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Heinrich Breling

Heinrich Christoph Gottlieb Breling (14 October 1849, Burgdorf - 6 September 1914, Fischerhude, near Ottersberg) was a German painter of historical and genre scenes. He was the first artist in what would later become known as the "Artists' Colony" at Fischerhude.

Life and work

He was the son of a border customs officer and guard and spent his childhood in the village of Fischerhude where he practiced drawing while herding the farmers' geese. From 1864 to 1869, he studied art at the Hannover Polytechnical Institute on a royal scholarship from King George V of Hannover (1819–1878). After serving in the 1870/71 Franco-Prussian War, he went to Munich, where he became a student of Wilhelm von Diez.[1] In Munich he also met and married Amalie Mayer (1856–1933), the daughter of the wine merchant and restaurateur Joseph Mayer, also known as "Tenor-Mayer" because of his wonderful voice. Amalie, who had inherited her father's musical talents would bring music into the family life.

In 1879, Breling's finely executed paintings came to the attention of King Ludwig II,[1] who would hire him to execute many watercolors of Linderhof Castle and his "secret residences". The king went so far as to order a heated portable shelter built for him, so he could paint outdoors, even in the winter.[2] Breling and King Ludwig developed a close working relationship. In 1883, the King appointed him Royal Professor at the Academy of Fine Arts. Breling had become a well-known and widely respected painter, well able to support his growing family. Four of his daughters were born in Munich.

After Ludwig's mysterious death, Breling returned to Northern Germany and settled in Hanover while spending the summers in Fischerhude, where he turned to impressionism to render his new interest: the men and women of the land pursuing their daily lives. The art world largely ignored these paintings, and with the loss of his generous income from the king, Breling had to face the new reality that he was not earning. His desperation is apparent from a request for a military pension he made to the local military district commander in 1911, describing himself as a "Hannoveraner Schlachtenmaler" (Hanoverian battle painter).[2] Since 1897, he had been taking on commissions from various regiments, including his own, to paint realistic military scenes from battles they had fought. The paintings had to be historically accurate and included actual portraits of the officers who participated. These often very large paintings paid well and kept his family afloat. Indeed, in 1907, when he built his house with studio in Fischerhude, he was able to finance its construction with the last of his battle paintings.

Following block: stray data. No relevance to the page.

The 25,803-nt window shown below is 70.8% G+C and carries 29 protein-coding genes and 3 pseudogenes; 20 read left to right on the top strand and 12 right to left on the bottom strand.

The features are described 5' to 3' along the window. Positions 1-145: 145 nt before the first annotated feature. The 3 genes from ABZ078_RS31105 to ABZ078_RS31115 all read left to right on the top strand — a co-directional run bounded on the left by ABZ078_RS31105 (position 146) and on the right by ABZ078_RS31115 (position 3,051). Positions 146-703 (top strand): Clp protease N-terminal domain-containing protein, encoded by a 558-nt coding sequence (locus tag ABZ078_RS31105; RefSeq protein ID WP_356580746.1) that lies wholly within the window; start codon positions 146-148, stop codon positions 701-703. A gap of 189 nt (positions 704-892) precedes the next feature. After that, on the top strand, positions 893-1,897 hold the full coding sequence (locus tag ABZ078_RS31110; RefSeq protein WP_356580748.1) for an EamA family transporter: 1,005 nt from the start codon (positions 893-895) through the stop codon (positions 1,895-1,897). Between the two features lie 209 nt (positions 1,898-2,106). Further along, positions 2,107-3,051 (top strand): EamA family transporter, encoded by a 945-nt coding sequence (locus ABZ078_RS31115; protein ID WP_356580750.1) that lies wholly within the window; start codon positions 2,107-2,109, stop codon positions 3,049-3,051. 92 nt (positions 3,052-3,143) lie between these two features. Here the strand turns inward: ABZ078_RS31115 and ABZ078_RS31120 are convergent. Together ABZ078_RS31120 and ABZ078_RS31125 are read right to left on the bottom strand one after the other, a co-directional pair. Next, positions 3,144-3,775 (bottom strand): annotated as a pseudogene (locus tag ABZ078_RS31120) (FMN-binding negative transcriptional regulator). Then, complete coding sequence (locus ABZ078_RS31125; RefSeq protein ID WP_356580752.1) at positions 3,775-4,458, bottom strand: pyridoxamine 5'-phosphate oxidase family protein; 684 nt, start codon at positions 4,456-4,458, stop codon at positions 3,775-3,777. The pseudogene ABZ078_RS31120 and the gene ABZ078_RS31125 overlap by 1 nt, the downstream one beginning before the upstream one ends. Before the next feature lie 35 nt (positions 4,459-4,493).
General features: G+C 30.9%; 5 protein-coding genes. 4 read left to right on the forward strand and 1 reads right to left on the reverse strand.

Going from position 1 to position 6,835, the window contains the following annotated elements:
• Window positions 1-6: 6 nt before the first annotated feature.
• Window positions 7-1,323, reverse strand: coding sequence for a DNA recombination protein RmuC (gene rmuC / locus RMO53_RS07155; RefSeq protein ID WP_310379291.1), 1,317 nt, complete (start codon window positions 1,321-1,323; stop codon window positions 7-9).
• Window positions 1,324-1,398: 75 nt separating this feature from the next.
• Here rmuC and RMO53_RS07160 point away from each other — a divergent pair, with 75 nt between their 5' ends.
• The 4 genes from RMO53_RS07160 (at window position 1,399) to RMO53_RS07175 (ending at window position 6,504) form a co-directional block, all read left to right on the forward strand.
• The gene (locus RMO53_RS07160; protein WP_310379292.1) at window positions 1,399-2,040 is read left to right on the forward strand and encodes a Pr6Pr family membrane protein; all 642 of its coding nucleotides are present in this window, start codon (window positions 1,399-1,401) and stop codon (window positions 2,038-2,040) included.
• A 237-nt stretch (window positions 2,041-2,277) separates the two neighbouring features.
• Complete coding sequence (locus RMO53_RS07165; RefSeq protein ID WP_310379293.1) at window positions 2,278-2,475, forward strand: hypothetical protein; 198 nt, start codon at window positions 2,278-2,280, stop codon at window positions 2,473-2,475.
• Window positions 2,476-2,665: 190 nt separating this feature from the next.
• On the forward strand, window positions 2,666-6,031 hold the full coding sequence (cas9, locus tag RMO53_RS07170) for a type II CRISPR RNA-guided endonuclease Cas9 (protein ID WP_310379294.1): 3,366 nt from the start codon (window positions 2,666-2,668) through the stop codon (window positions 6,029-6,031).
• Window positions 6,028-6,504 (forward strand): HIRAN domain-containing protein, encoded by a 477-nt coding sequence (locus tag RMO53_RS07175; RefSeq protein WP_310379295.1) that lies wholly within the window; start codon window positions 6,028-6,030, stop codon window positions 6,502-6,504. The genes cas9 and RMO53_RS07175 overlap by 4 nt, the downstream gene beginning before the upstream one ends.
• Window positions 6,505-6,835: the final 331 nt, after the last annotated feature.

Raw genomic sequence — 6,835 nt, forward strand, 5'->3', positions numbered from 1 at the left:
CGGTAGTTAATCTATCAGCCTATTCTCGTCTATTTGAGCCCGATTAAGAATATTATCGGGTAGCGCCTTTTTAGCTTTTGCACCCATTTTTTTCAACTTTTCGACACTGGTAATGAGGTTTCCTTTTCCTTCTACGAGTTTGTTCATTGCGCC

In 1908, Heinrich moved with wife and six daughters into their new house in Fischerhude, right on the Bredenau, the long street that leads into the open fields. His great-grandchildren still live there. Here in his paradise, he created his best paintings. But he only had a few years left. He died of heart failure in 1914.

Four of his six daughters have continued their parents' artistic legacy. Amelie Breling (1876-1966) began with painting before she became a sculptor. She mentored the noted ceramicist Jan Bontjes van Beek (1899-1959) while he was young. Together, they founded the Fischerhude Kunstkeramik (Fischerhude Ceramic Arts Studio). Louise Modersohn-Breling (1882-1950) began as an opera singer but turned to painting after she became the third wife of painter Otto Modersohn. Josefine (Jossie) Breling-Schultze-Ritter (1889-1978) was a piano teacher, accompanist and composer. She married the Kapellmeister Hans Schultze-Ritter. Olga Bontjes van Beek (1896-1995) began as a dancer. After marrying the ceramicist Jan Bontjes van Beek and had children, she became a painter.

Heinrich Breling Gallery

Heinrich Breling : German : Das Festmahl / English : The Feast
Heinrich Breling : German : Das Festmahl / English : The Feast

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